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The Obama administration opposes a congressional measure that would end U.S. foreign assistance to any country that plays host to the genocidal Sudanese President Omar al-Bashir, an internationally sanctioned war criminal who has slaughtered scores of women and children.
The amendment, which was introduced last month by longtime human rights advocate Rep. Frank Wolf (R., Va.), would ax non-humanitarian aid to any country that permits Bashir to enter.
President Obama’s opposition is galvanizing a sizable grassroots network.
“People who are supportive of President Obama in general are starting to break ranks with him on this issue,” Rafael Medoff, director of the David S. Wyman Institute for Holocaust Studies, told the Free Beacon.
“It seems like anything that will ruffle the feathers of anybody is something the Obama administration doesn’t want to touch,” added Medoff, who recently petitioned the administration to fight the genocide in Sudan’s Darfur region by backing the Wolf amendment.
Medoff joined more than 70 international Holocaust experts in a letter addressed to National Security Council staffer Samantha Power that presses the White House to “send a clear message to the international community that Bashir, the world's most notorious perpetrator of genocide, deserves to be treated as a pariah.”
However, Power and the administration have not responded to Wolf or Medoff.
Neither Power nor the White House responded to a request for comment from the Free Beacon.
“They’ve been very weak so far on Sudan, so that could be part of it,” said Wolf, who has travelled to Darfur multiple times on fact-finding missions. “When has the president ever been there? None of them [in the administration] have been there.”
“I don’t honestly know” what the administration is thinking, said Wolf. “There ought to be a moral message from this government and administration: If you allow him to come … you won’t get American assistance.”
Wolf’s amendment is attached to the fiscal year 2013 State and Foreign Operations Appropriations, a sprawling piece of legislation that will allocate around $40.1 billion to U.S. missions abroad.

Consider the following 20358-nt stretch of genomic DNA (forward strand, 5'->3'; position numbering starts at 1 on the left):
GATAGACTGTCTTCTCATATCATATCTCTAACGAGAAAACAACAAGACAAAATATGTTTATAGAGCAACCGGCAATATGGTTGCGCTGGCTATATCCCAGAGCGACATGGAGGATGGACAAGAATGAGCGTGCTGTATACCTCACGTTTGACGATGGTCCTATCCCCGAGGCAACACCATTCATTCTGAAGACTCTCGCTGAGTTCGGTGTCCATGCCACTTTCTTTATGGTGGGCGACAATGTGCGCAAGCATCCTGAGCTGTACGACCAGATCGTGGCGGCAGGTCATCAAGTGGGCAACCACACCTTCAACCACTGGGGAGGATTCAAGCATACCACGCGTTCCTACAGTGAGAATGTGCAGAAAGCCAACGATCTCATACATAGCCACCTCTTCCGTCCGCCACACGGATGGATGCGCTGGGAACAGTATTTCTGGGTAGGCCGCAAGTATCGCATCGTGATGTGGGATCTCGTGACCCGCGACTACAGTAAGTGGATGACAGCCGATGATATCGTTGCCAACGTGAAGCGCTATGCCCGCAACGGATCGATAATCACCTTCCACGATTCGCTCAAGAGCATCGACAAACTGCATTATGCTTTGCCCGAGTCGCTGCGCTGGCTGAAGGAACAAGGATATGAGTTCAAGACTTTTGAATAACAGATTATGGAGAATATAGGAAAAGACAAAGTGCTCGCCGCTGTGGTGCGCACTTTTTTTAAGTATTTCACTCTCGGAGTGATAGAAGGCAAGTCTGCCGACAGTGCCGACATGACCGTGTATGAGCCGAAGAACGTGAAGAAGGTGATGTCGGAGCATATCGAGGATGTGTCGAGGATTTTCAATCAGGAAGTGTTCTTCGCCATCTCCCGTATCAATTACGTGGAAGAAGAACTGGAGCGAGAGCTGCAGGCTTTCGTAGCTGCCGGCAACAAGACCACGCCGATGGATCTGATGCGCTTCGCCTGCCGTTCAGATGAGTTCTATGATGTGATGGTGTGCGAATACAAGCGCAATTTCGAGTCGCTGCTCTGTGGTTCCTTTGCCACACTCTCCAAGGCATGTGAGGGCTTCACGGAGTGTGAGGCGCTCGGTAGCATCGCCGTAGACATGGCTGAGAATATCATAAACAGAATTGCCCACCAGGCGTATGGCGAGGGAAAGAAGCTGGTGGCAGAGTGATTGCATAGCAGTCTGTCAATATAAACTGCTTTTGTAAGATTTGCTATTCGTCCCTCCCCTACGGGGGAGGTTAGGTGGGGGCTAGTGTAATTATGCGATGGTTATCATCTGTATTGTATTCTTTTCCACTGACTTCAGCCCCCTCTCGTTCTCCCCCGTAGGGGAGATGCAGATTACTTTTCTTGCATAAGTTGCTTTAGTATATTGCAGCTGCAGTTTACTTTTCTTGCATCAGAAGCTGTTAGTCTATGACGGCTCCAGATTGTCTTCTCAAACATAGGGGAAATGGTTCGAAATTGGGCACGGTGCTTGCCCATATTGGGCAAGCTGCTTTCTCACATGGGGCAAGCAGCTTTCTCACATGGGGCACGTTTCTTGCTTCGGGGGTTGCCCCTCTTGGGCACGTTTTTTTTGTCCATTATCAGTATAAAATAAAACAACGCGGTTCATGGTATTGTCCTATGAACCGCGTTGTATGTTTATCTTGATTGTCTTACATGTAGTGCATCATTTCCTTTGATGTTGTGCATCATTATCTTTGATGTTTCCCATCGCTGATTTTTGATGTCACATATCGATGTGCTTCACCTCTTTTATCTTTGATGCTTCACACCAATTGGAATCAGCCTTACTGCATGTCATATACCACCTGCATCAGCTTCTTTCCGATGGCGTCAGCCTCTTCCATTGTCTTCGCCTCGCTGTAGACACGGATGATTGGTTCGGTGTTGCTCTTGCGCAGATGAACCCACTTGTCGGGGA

While the amendment survived a House committee vote, Wolf and the Holocaust experts are concerned the Obama administration will attempt to water it down before final passage.
“If something happens to it, it will be done in the dark of the night by the administration,” Wolf said. “Whoever does pull this out, though, their fingerprints will be on it and history won’t treat them well.”
Darfur activists—spurred by Obama’s passivity and a new round of violence in Sudan—have pledged to fight on behalf of Wolf’s amendment. The activists have also threatened to flex their political muscle throughout the campaign season.
“There is a larger constituency for Sudan in the U.S. at the grassroots level than for any other foreign policy issue,” said Andrew Natsios, who formerly served as an administrator of the U.S. Agency for International Development (USAID), as well as a Special Coordinator for International Disaster Assistance and Special Humanitarian Coordinator for the Sudan. “It unites the left and the right.”
The White House’s silence is due to a broader policy of engaging with Bashir’s major backers, experts said.
“It seems to my colleagues and I that the administration is motivated by a reluctance to have any clash with the Russians, Chinese, or the Arab League, and those are Bashir’s supporters,” Medoff explained. “The Obama administration on this issue does not like to take the lead and take a strong stance if someone will get mad, but the bottom line is that this is genocide; it should not be business as usual.”
“The administration has had a policy of trying to be able to work with the Muslim Brotherhood,” Natsios said. “Bashir is the manifestation of the Muslim Brotherhood in Sudan.” He pointed to the administration’s recent embrace of Egypt’s newly elected president, the Muslim Brotherhood-aligned Mohamed Morsi.
That “could be the reason the U.S. government is not taking aggressive measures with Bashir,” Natsios said.
Since the liberal New York Times columnist Nicholas Kristof revisited the Sudan’s ailing southern region earlier this year, activists across the political spectrum have begun to find their voice, Medoff said.
“Many Darfur advocacy groups have been reluctant to criticize the administration, but that is beginning to change thanks to Kristof,” he said. “Kristof is having an impact, and the Wolf amendment provides a good vehicle for action.”
If passed, the amendment could immediately isolate Bashir, who has been welcomed by at least 11 countries in the last two years.
Bashir, who is also known as the “Butcher of Khartoum,” spent time in 2011 in China, Iran, Qatar, and Egypt—all of which receive millions of dollars in taxpayer aid according to the U.S. Census Bureau.
“You have Bashir travelling to China,” Wolf said. “They give him a red carpet!”
Just this year, Bashir has voyaged to Libya, Saudi Arabia, and Iraq, countries that together receive almost $2.3 billion in U.S. assistance.
However, experts said they are not optimistic that Obama will take the lead.
“I’m not sure they’re paying attention to foreign affairs right now,” said Natsios. “They’re focused on the president’s reelection campaign, frankly.”